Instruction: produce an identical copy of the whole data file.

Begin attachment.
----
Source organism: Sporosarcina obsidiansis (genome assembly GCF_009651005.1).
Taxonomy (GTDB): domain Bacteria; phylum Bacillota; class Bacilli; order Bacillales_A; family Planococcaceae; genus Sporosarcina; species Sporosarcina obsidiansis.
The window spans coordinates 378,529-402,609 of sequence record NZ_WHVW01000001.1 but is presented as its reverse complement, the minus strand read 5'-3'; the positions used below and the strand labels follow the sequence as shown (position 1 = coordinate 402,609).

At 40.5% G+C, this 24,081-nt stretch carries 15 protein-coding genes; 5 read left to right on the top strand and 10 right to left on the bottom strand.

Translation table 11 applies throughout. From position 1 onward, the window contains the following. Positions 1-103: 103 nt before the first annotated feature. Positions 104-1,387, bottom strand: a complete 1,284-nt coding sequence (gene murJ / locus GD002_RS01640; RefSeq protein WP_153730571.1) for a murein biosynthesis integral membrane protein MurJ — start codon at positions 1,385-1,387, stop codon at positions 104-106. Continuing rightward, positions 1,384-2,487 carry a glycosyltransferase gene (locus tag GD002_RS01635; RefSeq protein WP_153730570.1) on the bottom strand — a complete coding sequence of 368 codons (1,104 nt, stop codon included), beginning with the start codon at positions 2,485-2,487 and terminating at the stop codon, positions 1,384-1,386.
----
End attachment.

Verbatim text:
Source organism: Sporosarcina obsidiansis (genome assembly GCF_009651005.1).
Taxonomy (GTDB): domain Bacteria; phylum Bacillota; class Bacilli; order Bacillales_A; family Planococcaceae; genus Sporosarcina; species Sporosarcina obsidiansis.
The window spans coordinates 378,529-402,609 of sequence record NZ_WHVW01000001.1 but is presented as its reverse complement, the minus strand read 5'-3'; the positions used below and the strand labels follow the sequence as shown (position 1 = coordinate 402,609).

At 40.5% G+C, this 24,081-nt stretch carries 15 protein-coding genes; 5 read left to right on the top strand and 10 right to left on the bottom strand.

Translation table 11 applies throughout. From position 1 onward, the window contains the following. Positions 1-103: 103 nt before the first annotated feature. Positions 104-1,387, bottom strand: a complete 1,284-nt coding sequence (gene murJ / locus GD002_RS01640; RefSeq protein WP_153730571.1) for a murein biosynthesis integral membrane protein MurJ — start codon at positions 1,385-1,387, stop codon at positions 104-106. Continuing rightward, positions 1,384-2,487 carry a glycosyltransferase gene (locus tag GD002_RS01635; RefSeq protein WP_153730570.1) on the bottom strand — a complete coding sequence of 368 codons (1,104 nt, stop codon included), beginning with the start codon at positions 2,485-2,487 and terminating at the stop codon, positions 1,384-1,386.